Perched on a brown La-Z-Boy chair in the lounge of his modest Tauranga unit, Tony Cranson defies the typical image of a successful property investor.
But the 73-year-old former firefighter is quite the rental mogul and has amassed 17 houses off the back of a vision dreamed up while riding his pushbike in 1962.
He vividly recalls riding from Valley Rd at the Mount to Gate Pa every day and every night and wondering how on earth he could save £100,000 for his retirement when he was only earning 10 shillings and three pence.
At the time he had no idea how to save or invest.
But Cranson was determined and put down a deposit on a section at age 20. He built his first house in Otumoetai a few years later following his marriage. When his marriage ended he had $3000 and used this alongside a 17 per cent loan off a lawyer to buy his first rental property.
"I was on my way," Cranson recalls, "it was an industrial property."
The rest is history but one aspect remains the same and in his view: "If you want something bad enough you will get it."
"Young people need to save and invest and not spend their money on fast cars, Fifty-inch TVs, booze and drugs, knickknacks and expensive holidays two or three times a year."
Cranson is the first to admit it has by no means been plain sailing and he has faced pitfalls but thinks if you put 10 cents from every dollar you earn into an investment fund you are on the right track.
"You don't have to make your money from property but it is definitely one way to get ahead."
He was not into getting rich quick, either.
"Slow and steady gets it done. If you want to get rich quick buy a lottery ticket."
The majority of Cranson's portfolio was in Tauranga in suburbs including Welcome Bay, Greerton and Otumoetai but the numbers had to stack up.
"When I first bought property it was negatively geared. I shouldn't have done that but I didn't know what I was doing."
That changed after garnering knowledge from books like The Richest Man in Babylon and Success Through a Positive Mental Attitude.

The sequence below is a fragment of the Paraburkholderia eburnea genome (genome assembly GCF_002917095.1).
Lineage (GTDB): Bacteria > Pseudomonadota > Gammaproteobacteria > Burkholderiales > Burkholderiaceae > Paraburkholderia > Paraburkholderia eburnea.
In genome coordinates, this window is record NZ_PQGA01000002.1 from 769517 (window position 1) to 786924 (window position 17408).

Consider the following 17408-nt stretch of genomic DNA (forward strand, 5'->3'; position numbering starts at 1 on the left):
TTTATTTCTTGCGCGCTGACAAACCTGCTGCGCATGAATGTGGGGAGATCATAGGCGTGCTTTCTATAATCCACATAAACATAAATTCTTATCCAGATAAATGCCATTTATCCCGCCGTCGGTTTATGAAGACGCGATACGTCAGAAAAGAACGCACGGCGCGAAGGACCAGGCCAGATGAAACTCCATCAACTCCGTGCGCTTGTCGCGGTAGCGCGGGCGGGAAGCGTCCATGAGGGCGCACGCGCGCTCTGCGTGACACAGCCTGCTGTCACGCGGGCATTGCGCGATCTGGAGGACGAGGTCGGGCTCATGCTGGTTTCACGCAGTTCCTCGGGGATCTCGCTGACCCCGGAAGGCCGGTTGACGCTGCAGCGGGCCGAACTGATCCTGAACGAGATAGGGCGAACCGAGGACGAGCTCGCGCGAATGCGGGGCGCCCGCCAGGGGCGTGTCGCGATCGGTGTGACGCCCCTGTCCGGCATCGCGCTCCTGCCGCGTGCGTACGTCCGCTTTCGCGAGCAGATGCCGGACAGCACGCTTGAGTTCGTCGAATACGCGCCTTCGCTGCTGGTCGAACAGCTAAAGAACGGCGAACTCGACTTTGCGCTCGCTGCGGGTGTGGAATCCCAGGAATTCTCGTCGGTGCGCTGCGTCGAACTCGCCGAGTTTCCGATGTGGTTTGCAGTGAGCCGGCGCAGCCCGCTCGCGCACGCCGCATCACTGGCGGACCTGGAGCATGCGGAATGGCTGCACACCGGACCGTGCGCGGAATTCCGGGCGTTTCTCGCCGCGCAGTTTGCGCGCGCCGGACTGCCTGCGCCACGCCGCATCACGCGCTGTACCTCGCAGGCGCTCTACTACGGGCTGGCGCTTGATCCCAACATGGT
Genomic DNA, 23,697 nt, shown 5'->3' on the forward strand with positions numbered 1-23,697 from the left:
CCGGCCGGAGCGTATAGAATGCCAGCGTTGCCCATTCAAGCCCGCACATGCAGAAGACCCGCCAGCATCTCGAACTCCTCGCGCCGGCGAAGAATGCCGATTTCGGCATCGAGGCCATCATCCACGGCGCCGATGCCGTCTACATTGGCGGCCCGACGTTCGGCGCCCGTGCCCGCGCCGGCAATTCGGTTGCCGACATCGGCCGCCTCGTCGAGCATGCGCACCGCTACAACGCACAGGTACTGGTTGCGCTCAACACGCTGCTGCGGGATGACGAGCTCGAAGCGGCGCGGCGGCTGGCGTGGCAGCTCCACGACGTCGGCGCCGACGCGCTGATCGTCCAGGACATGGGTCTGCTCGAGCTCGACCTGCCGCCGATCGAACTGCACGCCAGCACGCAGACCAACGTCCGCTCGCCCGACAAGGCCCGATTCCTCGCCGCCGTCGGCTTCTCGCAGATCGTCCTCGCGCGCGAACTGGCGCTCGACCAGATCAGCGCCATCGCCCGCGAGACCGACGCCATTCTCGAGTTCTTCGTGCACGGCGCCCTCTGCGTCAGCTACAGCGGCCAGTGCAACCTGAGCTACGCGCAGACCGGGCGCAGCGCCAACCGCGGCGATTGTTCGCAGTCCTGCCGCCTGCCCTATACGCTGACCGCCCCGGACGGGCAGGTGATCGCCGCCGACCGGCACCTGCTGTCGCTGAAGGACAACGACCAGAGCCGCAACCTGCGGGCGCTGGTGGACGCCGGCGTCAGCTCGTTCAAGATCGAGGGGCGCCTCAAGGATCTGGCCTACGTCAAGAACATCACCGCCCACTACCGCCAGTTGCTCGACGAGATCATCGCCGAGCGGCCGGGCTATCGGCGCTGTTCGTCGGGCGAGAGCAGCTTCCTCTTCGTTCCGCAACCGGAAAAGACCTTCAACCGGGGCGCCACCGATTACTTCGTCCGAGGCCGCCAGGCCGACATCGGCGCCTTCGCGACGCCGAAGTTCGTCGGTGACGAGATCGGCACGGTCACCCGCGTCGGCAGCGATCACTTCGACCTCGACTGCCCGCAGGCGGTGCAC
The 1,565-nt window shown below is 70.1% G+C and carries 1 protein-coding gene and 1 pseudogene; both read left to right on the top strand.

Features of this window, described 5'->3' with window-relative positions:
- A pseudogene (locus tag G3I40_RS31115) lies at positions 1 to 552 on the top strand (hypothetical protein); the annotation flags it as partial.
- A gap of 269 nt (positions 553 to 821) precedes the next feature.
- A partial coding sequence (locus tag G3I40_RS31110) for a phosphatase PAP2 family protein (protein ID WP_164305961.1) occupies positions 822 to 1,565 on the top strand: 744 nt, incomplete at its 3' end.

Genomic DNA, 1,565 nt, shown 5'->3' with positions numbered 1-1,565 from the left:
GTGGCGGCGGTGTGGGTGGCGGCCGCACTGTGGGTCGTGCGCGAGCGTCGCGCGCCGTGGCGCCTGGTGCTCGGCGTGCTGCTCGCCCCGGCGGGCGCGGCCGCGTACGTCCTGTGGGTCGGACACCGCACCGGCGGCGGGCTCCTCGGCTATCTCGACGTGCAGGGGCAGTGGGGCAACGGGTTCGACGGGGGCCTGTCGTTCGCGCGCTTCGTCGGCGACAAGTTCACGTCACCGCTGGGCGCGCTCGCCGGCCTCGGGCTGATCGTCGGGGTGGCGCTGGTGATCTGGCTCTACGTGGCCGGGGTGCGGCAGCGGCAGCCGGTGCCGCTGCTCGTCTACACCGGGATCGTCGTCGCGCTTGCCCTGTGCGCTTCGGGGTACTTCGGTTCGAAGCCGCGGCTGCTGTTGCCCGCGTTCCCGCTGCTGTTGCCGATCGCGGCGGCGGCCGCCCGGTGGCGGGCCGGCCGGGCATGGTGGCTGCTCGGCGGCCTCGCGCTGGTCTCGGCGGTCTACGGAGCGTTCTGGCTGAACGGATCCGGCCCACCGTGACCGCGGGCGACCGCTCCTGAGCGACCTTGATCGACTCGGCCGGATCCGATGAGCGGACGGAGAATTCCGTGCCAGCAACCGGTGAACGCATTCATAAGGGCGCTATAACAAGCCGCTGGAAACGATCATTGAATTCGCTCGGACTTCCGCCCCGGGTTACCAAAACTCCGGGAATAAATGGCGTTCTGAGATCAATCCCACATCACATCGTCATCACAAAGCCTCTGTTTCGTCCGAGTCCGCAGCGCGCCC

"You need to do your sums. Now I make a decision based on whether the income is going to be greater than the outgoings and if it is, I buy it."
Providing homes to tenants was another aspect he enjoyed, while Cranson said investors should be proud of themselves for filling a niche which the Government can't fill alone.
"Most of my tenants stay for many years. I don't own property I wouldn't be willing to live in myself and I pride myself on doing maintenance as soon as a tenant tells me there is a problem.
"I am also among the cheapest rentals on the market."
Nick Gentle works his own hours on his own dime.
The 39-year-old from Te Puke is the co-owner of iFind Property, which has its head office in Rotorua with branches around New Zealand.
The professional property investor helps Kiwis from around the country and across the globe buy rentals and he has a team of 15 agents working with him.
His path to property has not been paved in gold but stemmed from the desire to be his own boss and lead a lifestyle where he didn't have to beg for time off.
Gentle has a computing programme degree and speaks fluent Japanese. From 2003 to 2015 he was based overseas and said: "I got into property investment because I stumbled into finance in Tokyo.
"I was making good money in finance but I was miserable ... it was quite draining. I was looking ahead and thought when I have kids I want to be able to come and go and have flexibility.
"That is how it started I didn't want to be beholden to someone my whole life."
He consequently read Rich Dad Poor Dad and used savings of $20,000 for a deposit to buy a rental in Rotorua just before the Global Financial Crisis hit.